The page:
14 July 2007

The Chesapeake Bay: Then and Now

There are 12 people on a mission to look at the Chesapeake Bay from an unusual perspective. They are retracing the voyage of Captain John Smith on his explorations of the Bay in a 28-foot reconstruction of the shallop Smith and his crew sailed into the Bay 400 years ago. They are sailing and rowing their way to towns and cities, bringing an educational exhibit and recording the state of the Bay from their unplugged points-of-view as a modern-day crew with GPS, high-tech outdoor gear and camp stoves.

Exploring the Bay from Smith's route are a crew comprised of men and women sailors who come from diverse professional backgrounds including engineers, biologists, ecologists, anthropologists, historians and one forensic scientist. I have been reading their online journal this morning and have found some interesting comparisons and contrasts between their experiences on the Bay now and the experiences of the seventeenth-century English explorers recorded in Smith's journals. Native Americans no longer have a thriving culture on the Bay, but the 2007 crew is often relying upon the locals for supplementing their meager stores of food. Smith encountered a number of severe storms that forced him to land and occasionally ran aground. The 2007 crew has had to row quite a bit due to low winds lately, but they have also braved stormy weather and have had to struggle to put the boat back in the water after several groundings.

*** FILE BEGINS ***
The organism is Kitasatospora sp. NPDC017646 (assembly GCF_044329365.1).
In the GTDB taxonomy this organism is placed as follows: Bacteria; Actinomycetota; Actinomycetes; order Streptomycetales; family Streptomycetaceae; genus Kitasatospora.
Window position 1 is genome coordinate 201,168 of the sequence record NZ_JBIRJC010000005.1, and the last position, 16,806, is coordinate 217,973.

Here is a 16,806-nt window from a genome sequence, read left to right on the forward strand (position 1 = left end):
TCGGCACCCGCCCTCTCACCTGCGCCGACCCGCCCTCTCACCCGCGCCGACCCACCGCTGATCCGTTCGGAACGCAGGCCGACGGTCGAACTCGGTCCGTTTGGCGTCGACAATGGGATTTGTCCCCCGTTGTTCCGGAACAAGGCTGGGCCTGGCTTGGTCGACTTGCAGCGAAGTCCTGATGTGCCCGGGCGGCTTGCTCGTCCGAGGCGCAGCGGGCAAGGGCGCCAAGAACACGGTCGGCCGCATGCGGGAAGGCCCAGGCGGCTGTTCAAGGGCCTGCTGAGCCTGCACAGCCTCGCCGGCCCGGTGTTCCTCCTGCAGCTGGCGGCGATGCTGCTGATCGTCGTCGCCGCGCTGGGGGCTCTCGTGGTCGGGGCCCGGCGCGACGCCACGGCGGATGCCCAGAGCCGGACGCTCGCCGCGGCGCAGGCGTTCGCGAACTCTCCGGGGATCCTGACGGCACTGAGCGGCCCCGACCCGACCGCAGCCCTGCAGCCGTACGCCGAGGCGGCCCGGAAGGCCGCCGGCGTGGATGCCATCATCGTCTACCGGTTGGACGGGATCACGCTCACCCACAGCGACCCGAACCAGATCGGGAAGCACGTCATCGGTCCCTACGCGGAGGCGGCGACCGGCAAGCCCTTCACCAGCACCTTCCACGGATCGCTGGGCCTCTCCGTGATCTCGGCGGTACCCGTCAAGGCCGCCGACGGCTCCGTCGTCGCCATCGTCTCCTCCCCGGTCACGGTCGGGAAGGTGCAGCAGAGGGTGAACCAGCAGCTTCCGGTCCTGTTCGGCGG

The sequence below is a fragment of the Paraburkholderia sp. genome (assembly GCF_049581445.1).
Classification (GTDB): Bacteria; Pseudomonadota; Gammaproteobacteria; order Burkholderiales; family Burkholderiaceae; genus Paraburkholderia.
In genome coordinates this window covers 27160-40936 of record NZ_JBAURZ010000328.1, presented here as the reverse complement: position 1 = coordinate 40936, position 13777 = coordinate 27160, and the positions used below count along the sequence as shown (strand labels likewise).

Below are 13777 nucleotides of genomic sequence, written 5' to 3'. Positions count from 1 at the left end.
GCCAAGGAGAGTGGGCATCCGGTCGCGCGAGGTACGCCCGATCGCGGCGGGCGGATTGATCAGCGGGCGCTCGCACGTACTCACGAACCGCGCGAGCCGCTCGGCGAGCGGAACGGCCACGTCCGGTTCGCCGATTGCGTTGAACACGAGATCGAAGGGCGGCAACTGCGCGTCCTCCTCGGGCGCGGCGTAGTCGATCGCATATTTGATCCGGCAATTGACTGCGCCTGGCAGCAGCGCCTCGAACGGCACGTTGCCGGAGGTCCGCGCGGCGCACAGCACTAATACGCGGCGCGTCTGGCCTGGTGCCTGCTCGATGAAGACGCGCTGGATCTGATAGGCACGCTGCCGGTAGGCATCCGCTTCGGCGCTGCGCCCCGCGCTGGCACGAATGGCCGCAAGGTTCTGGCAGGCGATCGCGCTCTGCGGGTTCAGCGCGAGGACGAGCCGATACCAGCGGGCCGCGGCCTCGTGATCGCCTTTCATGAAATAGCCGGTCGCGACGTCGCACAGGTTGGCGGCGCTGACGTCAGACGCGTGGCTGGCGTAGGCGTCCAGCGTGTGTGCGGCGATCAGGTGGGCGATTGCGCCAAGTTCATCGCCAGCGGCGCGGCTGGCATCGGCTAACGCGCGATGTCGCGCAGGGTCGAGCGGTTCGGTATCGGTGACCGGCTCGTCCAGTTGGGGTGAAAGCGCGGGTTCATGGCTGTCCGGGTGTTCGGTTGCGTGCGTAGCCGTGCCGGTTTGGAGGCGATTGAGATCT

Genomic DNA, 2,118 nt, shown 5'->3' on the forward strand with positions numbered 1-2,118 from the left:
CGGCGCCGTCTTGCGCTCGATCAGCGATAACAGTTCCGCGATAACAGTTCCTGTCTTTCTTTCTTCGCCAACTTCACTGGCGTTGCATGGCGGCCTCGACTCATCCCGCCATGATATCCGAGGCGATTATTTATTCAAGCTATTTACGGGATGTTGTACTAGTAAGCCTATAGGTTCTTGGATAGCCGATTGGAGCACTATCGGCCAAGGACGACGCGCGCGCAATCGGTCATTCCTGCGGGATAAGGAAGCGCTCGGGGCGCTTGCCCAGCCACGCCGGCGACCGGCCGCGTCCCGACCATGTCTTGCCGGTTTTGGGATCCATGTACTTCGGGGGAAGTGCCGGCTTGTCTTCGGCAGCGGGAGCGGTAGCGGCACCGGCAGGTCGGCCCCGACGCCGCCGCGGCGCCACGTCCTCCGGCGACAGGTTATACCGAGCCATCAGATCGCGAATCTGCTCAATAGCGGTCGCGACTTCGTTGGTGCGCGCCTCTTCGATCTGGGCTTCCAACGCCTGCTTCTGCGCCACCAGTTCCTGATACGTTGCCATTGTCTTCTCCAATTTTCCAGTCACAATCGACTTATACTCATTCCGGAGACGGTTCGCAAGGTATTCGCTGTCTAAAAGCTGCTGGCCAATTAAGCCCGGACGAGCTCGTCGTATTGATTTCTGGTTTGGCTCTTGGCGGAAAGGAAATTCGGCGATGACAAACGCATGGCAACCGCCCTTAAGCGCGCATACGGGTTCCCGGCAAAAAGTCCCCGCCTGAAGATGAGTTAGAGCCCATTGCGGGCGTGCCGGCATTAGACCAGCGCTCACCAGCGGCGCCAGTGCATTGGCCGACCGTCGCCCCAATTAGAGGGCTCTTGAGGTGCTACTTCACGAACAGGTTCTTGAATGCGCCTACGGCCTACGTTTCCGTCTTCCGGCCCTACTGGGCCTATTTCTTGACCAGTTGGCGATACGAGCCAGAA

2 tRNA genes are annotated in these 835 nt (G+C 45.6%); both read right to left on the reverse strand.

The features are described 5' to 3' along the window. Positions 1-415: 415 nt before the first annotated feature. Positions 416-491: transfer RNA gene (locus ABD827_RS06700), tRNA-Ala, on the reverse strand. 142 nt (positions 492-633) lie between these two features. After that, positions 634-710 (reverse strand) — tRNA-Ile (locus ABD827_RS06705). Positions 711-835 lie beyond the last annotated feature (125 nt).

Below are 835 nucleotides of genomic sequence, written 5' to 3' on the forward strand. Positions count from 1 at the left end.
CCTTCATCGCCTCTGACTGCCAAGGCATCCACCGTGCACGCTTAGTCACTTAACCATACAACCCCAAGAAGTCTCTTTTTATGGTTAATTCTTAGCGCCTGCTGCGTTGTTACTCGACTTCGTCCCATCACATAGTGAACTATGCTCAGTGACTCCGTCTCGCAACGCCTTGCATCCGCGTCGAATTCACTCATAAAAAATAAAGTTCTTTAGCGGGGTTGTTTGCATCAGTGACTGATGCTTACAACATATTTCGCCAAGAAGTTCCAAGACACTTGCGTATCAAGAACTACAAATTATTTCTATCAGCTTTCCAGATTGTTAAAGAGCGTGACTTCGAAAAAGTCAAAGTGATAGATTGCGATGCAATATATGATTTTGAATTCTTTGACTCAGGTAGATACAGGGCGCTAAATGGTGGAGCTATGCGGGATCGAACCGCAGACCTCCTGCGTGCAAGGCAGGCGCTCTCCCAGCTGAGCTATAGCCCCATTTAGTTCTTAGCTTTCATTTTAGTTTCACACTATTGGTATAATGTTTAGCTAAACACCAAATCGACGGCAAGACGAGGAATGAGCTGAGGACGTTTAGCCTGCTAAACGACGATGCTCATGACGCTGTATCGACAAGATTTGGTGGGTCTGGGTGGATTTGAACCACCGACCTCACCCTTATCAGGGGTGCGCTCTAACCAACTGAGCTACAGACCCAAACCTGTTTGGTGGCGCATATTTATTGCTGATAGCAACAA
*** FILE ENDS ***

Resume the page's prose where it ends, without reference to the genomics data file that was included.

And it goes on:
I do find it very haunting that Smith saw open vistas on the Chesapeake shoreline like this:
30 leagues we sayled more Northwards not finding any inhabitants, leaving all the Easterne shore, lowe Islandes, but overgrowne with wood, as all the Coast beyond them so farre as wee could see: the Westerne shore by which we sayled we found all along well watered, but very mountanous and barren, the vallies very fertill, but extreame thicke of small wood so well as trees, and much frequented with Wolves, Beares, Deere and other wild beasts.

The reconstructed shallop is now at the mid-way point in it's journey and is being celebrated all weekend at the Annapolis City Dock. This morning, the shallop will sail in a boat parade, then the Governor and other dignitaries will make speeches. The shallop will be on display 10-6 both July 14 and 15. I helped to plan an exhibit table for my employer, one of many Annapolis organizations that is welcoming the JS400 crew to Maryland's capital. I'll be helping with set-up today so I may stay downtown for the fanfare. Then tomorrow I work throughout the day helping to the staff the table along with volunteers. After reading the crew's journal I have become more aware of the significance of this recreation. There is something to be learned about the Bay now, as well as something to be taught about its past.

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